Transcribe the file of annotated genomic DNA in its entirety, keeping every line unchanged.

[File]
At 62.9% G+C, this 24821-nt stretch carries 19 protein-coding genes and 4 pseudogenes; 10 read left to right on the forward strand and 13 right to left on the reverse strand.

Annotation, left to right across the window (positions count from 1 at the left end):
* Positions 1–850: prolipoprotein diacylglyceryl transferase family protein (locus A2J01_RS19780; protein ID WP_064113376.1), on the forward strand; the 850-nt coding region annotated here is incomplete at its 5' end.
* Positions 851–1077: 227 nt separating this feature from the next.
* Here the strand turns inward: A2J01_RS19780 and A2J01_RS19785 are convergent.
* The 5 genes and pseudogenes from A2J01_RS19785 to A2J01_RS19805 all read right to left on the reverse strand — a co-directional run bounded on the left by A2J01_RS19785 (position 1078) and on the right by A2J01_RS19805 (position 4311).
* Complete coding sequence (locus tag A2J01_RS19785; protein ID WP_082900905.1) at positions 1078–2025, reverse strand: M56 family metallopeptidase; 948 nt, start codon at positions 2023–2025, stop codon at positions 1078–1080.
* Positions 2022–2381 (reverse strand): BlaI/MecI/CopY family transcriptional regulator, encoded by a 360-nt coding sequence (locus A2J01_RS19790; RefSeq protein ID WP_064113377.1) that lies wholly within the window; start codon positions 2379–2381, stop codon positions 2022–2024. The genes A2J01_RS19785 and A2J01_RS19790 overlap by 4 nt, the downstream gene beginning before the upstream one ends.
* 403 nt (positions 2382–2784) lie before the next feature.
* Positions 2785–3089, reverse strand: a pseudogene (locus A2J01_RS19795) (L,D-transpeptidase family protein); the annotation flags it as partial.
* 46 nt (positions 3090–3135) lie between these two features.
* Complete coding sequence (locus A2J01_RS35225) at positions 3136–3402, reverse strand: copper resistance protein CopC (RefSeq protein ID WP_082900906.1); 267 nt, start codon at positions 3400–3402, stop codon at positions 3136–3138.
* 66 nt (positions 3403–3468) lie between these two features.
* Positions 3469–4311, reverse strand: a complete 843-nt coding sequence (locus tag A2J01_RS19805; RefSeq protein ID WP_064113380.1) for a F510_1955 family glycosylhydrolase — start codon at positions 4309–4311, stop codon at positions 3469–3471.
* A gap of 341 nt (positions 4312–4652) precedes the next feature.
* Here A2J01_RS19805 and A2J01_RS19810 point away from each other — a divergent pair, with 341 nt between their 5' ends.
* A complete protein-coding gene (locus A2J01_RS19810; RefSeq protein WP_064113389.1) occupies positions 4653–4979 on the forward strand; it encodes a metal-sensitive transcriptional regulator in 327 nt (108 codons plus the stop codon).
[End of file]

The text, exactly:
At 62.9% G+C, this 24821-nt stretch carries 19 protein-coding genes and 4 pseudogenes; 10 read left to right on the forward strand and 13 right to left on the reverse strand.

Annotation, left to right across the window (positions count from 1 at the left end):
* Positions 1–850: prolipoprotein diacylglyceryl transferase family protein (locus A2J01_RS19780; protein ID WP_064113376.1), on the forward strand; the 850-nt coding region annotated here is incomplete at its 5' end.
* Positions 851–1077: 227 nt separating this feature from the next.
* Here the strand turns inward: A2J01_RS19780 and A2J01_RS19785 are convergent.
* The 5 genes and pseudogenes from A2J01_RS19785 to A2J01_RS19805 all read right to left on the reverse strand — a co-directional run bounded on the left by A2J01_RS19785 (position 1078) and on the right by A2J01_RS19805 (position 4311).
* Complete coding sequence (locus tag A2J01_RS19785; protein ID WP_082900905.1) at positions 1078–2025, reverse strand: M56 family metallopeptidase; 948 nt, start codon at positions 2023–2025, stop codon at positions 1078–1080.
* Positions 2022–2381 (reverse strand): BlaI/MecI/CopY family transcriptional regulator, encoded by a 360-nt coding sequence (locus A2J01_RS19790; RefSeq protein ID WP_064113377.1) that lies wholly within the window; start codon positions 2379–2381, stop codon positions 2022–2024. The genes A2J01_RS19785 and A2J01_RS19790 overlap by 4 nt, the downstream gene beginning before the upstream one ends.
* 403 nt (positions 2382–2784) lie before the next feature.
* Positions 2785–3089, reverse strand: a pseudogene (locus A2J01_RS19795) (L,D-transpeptidase family protein); the annotation flags it as partial.
* 46 nt (positions 3090–3135) lie between these two features.
* Complete coding sequence (locus A2J01_RS35225) at positions 3136–3402, reverse strand: copper resistance protein CopC (RefSeq protein ID WP_082900906.1); 267 nt, start codon at positions 3400–3402, stop codon at positions 3136–3138.
* 66 nt (positions 3403–3468) lie between these two features.
* Positions 3469–4311, reverse strand: a complete 843-nt coding sequence (locus tag A2J01_RS19805; RefSeq protein ID WP_064113380.1) for a F510_1955 family glycosylhydrolase — start codon at positions 4309–4311, stop codon at positions 3469–3471.
* A gap of 341 nt (positions 4312–4652) precedes the next feature.
* Here A2J01_RS19805 and A2J01_RS19810 point away from each other — a divergent pair, with 341 nt between their 5' ends.
* A complete protein-coding gene (locus A2J01_RS19810; RefSeq protein WP_064113389.1) occupies positions 4653–4979 on the forward strand; it encodes a metal-sensitive transcriptional regulator in 327 nt (108 codons plus the stop codon).